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Solar ponds for trapping solar energy

The sun is the largest source of renewable energy and this energy is abundantly available in all parts of the earth. It is in fact one of the best alternatives to the non-renewable sources of energy.

One way to tap solar energy is through the use of solar ponds. Solar ponds are large-scale energy collectors with integral heat storage for supplying thermal energy. It can be use for various applications, such as process heating, water desalination, refrigeration, drying and power generation.

The solar pond works on a very simple principle. It is well-known that water or air is heated they become lighter and rise upward e.g. a hot air balloon. Similarly, in an ordinary pond, the sun’s rays heat the water and the heated water from within the pond rises and reaches the top but loses the heat into the atmosphere. The net result is that the pond water remains at the atmospheric temperature. The solar pond restricts this tendency by dissolving salt in the bottom layer of the pond making it too heavy to rise.

A solar pond has three zones. The top zone is the surface zone, or UCZ (Upper Convective Zone), which is at atmospheric temperature and has little salt content. The bottom zone is very hot, 70– 85 C, and is very salty. It is this zone that collects and stores solar energy in the form of heat, and is, therefore, known as the storage zone or LCZ (Lower Convective Zone). Separating these two zones is the important gradient zone or NCZ (Non-Convective Zone). Here the salt content increases as depth increases, thereby creating a salinity or density gradient. If we consider a particular layer in this zone, water of that layer cannot rise, as the layer of water above has less salt content and is, therefore, lighter. Similarly, the water from this layer cannot fall as the water layer below has a higher salt content and is, therefore, heavier. This gradient zone acts as a transparent insulator permitting sunlight to reach the bottom zone but also entrapping it there. The trapped (solar) energy is then withdrawn from the pond in the form of hot brine from the storage zone.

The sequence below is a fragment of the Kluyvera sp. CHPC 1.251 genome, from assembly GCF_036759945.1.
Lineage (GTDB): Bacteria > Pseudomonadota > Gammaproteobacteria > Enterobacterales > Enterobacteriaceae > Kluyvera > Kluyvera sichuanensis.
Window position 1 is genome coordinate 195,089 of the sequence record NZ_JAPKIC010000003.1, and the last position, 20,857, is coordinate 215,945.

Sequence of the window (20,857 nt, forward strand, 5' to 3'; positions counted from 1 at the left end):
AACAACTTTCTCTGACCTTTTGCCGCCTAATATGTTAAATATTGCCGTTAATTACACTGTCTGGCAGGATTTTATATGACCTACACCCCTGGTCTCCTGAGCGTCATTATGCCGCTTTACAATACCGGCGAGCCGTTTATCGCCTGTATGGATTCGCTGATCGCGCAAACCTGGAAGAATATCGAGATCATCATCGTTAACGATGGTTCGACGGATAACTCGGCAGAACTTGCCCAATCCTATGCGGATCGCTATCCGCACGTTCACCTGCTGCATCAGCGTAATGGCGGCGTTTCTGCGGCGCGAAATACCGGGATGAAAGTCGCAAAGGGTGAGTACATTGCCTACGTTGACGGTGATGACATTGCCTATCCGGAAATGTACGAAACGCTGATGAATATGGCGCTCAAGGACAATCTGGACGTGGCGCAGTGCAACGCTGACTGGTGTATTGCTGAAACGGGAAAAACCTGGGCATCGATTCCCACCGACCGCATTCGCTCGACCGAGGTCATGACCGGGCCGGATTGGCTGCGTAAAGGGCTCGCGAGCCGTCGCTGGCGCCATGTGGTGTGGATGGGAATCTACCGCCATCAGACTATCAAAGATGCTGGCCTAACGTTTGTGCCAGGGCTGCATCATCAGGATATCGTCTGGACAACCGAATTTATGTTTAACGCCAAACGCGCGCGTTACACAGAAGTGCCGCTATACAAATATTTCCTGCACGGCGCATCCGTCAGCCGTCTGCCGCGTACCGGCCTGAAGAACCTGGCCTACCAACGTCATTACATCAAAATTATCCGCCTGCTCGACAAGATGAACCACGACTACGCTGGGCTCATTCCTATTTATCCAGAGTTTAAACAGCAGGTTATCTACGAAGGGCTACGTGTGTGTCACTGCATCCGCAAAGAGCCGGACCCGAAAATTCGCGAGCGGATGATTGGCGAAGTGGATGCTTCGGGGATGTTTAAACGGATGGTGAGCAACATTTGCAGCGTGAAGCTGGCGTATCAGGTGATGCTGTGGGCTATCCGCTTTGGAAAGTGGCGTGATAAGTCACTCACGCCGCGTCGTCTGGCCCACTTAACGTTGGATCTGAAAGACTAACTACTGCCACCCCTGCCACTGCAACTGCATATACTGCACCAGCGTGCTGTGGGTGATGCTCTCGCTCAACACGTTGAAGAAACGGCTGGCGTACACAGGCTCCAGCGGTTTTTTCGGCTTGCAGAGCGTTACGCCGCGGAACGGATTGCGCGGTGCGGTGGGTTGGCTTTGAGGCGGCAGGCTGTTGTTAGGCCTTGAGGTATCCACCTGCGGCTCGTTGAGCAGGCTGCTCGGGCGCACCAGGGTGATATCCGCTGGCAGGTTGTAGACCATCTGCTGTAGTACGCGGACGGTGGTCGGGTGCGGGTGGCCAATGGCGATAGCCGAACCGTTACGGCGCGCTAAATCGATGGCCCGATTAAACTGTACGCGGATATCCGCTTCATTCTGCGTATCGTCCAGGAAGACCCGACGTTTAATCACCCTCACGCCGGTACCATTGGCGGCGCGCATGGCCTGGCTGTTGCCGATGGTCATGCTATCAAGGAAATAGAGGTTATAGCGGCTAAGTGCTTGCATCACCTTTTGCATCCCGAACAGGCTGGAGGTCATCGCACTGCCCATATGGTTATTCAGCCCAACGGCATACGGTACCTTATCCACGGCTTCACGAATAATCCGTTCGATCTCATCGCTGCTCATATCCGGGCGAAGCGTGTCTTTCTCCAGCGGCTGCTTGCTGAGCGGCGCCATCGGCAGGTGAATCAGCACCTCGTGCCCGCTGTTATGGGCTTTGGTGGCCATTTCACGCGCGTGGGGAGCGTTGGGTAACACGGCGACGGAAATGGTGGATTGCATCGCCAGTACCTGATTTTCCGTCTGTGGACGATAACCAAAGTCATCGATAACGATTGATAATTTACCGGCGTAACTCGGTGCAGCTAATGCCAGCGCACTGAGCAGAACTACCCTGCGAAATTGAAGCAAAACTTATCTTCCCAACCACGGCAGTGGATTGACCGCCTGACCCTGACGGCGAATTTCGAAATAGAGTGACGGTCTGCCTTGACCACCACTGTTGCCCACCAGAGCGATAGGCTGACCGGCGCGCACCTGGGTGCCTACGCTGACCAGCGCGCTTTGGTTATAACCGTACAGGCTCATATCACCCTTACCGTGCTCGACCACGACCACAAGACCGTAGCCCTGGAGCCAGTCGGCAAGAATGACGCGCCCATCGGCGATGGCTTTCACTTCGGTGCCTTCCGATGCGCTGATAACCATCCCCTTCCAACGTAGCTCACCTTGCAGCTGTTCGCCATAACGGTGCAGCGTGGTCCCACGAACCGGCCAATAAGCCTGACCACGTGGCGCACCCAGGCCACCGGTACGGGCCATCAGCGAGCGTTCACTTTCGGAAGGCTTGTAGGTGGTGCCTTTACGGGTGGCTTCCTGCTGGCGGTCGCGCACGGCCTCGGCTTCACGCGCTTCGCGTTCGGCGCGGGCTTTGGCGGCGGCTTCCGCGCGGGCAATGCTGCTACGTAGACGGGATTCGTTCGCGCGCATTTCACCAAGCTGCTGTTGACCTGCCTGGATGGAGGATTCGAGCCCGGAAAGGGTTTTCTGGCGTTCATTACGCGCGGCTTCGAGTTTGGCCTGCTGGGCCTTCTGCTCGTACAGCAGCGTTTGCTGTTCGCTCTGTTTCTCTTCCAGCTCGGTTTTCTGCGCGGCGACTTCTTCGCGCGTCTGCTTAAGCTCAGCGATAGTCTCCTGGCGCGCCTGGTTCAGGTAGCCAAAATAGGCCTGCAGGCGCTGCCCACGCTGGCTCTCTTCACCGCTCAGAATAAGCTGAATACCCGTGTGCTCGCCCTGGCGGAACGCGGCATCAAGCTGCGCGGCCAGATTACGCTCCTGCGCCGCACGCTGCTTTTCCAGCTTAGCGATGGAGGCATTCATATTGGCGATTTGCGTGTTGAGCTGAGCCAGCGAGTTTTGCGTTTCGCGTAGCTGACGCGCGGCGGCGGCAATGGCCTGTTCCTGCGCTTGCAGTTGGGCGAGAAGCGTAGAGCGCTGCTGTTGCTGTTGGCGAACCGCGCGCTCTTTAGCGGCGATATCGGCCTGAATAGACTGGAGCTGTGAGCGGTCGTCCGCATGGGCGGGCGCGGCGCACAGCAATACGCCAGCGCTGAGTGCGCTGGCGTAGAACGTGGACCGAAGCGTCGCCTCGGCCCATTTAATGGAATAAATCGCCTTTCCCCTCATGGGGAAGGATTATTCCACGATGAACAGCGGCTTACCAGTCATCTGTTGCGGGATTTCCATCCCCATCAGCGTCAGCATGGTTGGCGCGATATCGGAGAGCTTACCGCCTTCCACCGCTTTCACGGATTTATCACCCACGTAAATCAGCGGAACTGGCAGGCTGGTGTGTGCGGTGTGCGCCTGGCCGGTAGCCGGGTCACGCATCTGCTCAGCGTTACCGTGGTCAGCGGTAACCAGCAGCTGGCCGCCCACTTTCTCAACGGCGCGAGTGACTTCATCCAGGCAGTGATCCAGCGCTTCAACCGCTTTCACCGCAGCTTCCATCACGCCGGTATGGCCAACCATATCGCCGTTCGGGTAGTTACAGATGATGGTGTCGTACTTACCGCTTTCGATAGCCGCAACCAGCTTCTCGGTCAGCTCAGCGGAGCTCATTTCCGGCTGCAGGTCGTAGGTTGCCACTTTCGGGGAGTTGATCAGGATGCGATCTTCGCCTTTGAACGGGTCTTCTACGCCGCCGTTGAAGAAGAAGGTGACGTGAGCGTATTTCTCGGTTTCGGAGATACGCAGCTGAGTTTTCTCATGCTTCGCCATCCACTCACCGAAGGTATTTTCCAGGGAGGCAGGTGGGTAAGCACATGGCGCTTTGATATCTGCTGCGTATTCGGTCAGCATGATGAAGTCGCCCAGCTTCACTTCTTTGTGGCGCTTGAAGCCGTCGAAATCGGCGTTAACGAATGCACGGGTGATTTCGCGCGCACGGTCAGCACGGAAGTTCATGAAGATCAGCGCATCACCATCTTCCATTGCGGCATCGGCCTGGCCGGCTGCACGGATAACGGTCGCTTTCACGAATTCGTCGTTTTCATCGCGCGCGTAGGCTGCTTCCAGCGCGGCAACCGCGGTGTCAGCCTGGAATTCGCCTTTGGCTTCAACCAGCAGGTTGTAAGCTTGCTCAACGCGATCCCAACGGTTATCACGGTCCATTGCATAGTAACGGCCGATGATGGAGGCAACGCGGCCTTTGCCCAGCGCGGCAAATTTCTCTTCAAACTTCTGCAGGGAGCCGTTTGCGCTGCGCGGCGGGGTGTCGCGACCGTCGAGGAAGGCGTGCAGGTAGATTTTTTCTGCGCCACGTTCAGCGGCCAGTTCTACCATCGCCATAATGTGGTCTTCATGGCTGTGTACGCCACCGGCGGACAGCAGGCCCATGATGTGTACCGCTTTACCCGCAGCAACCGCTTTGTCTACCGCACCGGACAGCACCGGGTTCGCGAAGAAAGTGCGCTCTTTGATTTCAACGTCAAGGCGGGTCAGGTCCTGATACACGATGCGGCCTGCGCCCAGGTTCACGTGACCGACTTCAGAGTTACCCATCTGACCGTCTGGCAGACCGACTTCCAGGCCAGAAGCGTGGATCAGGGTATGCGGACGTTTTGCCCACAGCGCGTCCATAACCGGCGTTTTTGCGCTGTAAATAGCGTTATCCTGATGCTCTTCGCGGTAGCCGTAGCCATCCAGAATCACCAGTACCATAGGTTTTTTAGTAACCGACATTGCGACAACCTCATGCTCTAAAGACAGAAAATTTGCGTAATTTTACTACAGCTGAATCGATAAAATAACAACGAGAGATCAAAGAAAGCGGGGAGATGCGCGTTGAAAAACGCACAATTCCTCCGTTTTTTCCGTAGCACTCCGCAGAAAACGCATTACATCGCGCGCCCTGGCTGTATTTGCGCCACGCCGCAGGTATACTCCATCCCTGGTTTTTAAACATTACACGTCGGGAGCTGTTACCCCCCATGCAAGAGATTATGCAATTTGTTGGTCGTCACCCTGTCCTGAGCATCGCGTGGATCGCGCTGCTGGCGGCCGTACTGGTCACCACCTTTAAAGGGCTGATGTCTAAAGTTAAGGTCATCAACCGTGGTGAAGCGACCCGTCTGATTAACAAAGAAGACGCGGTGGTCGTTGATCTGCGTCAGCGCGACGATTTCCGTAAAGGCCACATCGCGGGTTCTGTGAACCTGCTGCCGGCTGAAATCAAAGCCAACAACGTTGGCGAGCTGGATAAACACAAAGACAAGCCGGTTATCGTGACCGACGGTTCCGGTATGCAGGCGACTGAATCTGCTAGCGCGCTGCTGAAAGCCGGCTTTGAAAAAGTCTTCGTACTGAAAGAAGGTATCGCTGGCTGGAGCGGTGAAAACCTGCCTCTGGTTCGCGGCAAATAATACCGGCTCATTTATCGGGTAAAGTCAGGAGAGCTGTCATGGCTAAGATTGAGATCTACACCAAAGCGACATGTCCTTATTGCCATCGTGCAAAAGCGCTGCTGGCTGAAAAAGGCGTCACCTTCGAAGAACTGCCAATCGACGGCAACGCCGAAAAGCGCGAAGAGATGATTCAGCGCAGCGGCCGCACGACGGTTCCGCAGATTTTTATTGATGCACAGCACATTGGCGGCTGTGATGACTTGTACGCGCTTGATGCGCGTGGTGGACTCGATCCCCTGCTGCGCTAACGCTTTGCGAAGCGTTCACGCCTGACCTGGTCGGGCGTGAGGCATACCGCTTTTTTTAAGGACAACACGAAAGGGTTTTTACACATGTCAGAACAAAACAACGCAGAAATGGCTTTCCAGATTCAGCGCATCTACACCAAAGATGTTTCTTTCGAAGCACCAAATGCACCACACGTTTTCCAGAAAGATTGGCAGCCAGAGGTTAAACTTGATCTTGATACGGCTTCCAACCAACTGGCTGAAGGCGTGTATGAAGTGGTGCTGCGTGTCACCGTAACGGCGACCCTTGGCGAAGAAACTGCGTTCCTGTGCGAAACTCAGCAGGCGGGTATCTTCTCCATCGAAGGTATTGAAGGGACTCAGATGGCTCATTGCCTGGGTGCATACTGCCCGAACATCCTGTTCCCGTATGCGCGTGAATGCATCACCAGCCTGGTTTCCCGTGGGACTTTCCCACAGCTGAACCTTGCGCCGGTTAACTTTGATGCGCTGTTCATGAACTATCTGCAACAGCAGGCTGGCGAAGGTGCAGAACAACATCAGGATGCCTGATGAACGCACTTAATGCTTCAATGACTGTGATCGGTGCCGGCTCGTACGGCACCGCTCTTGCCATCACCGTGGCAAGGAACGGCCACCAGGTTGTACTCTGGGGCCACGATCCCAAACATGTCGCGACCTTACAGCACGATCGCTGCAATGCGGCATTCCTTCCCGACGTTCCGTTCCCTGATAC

Though solar ponds can be constructed anywhere, it is economical to construct them at places where there is low cost salt and bittern, good supply of sea water or water for filling and flushing, high solar radiation, and availability of land at low cost. Coastal areas in Tamil Nadu, Gujarat, Andhra Pradesh, and Orissa are ideally suited for such solar ponds.

Solar Pond at Bhuj

The Bhuj Solar Pond is a research, development, and demonstration project. The construction of the 6000 m2 pond started in 1987 at Kutch Dairy, Bhuj as a collaborative effort between Gujarat Energy Development Agency, Gujarat Dairy Development Corporation Limited, and TERI under the National Solar Pond programme of the Ministry of Non-Conventional Energy Sources. TERI carried out execution, operation, and maintenance of the Bhuj Solar Pond.

The solar pond is 100 m long and 60 m wide and has a depth of 3.5 m. To prevent seepage of saline water, a specially developed lining scheme, comprising locally available material, has been adopted. The pond was then filled with water and 4000 tonnes of common salt was dissolved in it to make dense brine. A salinity gradient was established and wave suppression nets, a sampling platform, diffuses for suction and discharge of hot brine, etc. were also installed. This pond has been successfully supplying processed heat to the dairy since September 1993, and is, at present, the largest operating solar pond in the world.


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